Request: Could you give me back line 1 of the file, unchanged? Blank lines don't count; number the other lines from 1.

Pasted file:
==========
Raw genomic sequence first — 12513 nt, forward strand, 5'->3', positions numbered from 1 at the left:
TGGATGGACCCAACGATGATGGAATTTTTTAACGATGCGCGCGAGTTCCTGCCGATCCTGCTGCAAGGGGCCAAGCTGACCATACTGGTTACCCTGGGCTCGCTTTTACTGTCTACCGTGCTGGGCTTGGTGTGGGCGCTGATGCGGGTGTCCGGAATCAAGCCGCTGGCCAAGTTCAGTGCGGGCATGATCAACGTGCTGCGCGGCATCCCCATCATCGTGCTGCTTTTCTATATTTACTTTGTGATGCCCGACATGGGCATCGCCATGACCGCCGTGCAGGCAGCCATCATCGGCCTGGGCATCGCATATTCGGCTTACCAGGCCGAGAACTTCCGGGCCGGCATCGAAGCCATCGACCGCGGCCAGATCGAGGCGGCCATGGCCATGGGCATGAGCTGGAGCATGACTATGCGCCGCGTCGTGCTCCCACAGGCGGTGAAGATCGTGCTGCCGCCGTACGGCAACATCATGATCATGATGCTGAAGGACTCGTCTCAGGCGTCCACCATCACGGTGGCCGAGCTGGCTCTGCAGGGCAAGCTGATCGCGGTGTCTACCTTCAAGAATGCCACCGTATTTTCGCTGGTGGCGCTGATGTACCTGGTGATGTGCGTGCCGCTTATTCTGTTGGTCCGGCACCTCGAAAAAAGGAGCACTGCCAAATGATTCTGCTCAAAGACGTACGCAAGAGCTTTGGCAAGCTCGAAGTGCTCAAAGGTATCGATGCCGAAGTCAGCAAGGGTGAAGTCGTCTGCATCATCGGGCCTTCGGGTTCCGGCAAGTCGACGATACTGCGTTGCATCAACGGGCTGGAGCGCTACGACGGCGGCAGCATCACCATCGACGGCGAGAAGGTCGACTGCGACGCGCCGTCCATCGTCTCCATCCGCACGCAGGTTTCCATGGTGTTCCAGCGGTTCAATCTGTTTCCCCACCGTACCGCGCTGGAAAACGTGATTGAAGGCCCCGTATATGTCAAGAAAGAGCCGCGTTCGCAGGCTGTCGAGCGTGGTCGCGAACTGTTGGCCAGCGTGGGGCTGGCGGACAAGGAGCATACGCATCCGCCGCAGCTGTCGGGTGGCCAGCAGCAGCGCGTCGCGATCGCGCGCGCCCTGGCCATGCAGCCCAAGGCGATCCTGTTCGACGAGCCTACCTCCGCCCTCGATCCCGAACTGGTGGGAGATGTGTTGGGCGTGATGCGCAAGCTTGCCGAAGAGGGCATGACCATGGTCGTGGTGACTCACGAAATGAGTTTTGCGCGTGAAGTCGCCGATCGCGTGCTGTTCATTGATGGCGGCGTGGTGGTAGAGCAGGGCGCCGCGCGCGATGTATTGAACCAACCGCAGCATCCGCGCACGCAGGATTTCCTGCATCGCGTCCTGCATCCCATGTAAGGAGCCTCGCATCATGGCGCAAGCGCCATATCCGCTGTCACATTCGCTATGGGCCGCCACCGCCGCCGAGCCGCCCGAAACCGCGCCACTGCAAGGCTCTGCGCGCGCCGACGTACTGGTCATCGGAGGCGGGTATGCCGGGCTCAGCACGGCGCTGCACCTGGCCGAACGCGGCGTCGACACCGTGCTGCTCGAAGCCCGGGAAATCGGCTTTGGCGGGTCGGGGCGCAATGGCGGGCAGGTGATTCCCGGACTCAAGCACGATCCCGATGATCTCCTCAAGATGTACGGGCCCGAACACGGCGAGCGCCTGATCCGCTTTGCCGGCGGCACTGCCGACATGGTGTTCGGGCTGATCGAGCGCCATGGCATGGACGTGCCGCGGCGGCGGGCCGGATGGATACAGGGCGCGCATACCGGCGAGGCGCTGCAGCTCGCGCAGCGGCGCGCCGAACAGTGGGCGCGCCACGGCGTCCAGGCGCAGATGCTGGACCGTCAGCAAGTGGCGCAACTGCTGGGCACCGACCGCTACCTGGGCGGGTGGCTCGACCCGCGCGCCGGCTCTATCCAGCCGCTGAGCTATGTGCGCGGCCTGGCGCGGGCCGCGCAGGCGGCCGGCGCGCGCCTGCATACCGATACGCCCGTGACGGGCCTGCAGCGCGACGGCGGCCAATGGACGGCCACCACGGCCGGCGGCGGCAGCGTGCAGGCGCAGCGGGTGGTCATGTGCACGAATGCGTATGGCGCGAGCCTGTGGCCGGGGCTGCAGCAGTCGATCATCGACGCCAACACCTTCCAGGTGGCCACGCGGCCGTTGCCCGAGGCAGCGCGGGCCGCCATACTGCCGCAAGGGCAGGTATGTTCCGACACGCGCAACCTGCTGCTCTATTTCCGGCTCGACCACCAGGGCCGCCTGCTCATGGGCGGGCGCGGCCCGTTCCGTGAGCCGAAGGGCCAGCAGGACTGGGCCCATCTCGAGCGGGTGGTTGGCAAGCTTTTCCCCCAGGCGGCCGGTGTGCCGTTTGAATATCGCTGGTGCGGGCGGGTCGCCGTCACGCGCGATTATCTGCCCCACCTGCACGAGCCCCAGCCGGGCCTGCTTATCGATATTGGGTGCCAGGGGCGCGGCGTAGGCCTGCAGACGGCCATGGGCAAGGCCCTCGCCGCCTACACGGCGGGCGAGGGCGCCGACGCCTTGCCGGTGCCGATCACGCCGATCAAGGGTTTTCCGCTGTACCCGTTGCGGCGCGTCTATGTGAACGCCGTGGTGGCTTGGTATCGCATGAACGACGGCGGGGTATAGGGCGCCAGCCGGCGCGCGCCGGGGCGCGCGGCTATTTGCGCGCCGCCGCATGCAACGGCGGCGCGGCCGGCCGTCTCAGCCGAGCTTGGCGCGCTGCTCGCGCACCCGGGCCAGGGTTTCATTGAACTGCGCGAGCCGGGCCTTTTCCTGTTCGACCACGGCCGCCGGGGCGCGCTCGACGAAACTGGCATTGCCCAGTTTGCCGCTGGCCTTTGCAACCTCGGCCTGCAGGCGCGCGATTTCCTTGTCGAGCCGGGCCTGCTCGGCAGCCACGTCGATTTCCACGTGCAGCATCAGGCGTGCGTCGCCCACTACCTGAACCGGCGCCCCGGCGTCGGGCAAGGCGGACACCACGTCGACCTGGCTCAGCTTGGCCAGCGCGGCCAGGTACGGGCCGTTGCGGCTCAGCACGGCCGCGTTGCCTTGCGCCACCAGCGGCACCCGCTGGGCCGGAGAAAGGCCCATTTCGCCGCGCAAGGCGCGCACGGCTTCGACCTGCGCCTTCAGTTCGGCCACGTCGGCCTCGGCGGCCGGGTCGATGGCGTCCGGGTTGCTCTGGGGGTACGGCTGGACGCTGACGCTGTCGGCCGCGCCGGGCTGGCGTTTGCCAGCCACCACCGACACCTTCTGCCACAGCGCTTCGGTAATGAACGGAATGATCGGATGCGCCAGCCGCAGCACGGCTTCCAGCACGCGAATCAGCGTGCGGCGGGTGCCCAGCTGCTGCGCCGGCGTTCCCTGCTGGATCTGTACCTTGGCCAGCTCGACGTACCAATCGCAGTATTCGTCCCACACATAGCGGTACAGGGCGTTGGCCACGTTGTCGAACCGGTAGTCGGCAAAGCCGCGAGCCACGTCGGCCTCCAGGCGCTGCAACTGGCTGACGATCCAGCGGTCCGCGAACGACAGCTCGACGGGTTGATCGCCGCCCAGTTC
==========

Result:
Raw genomic sequence first — 12513 nt, forward strand, 5'->3', positions numbered from 1 at the left: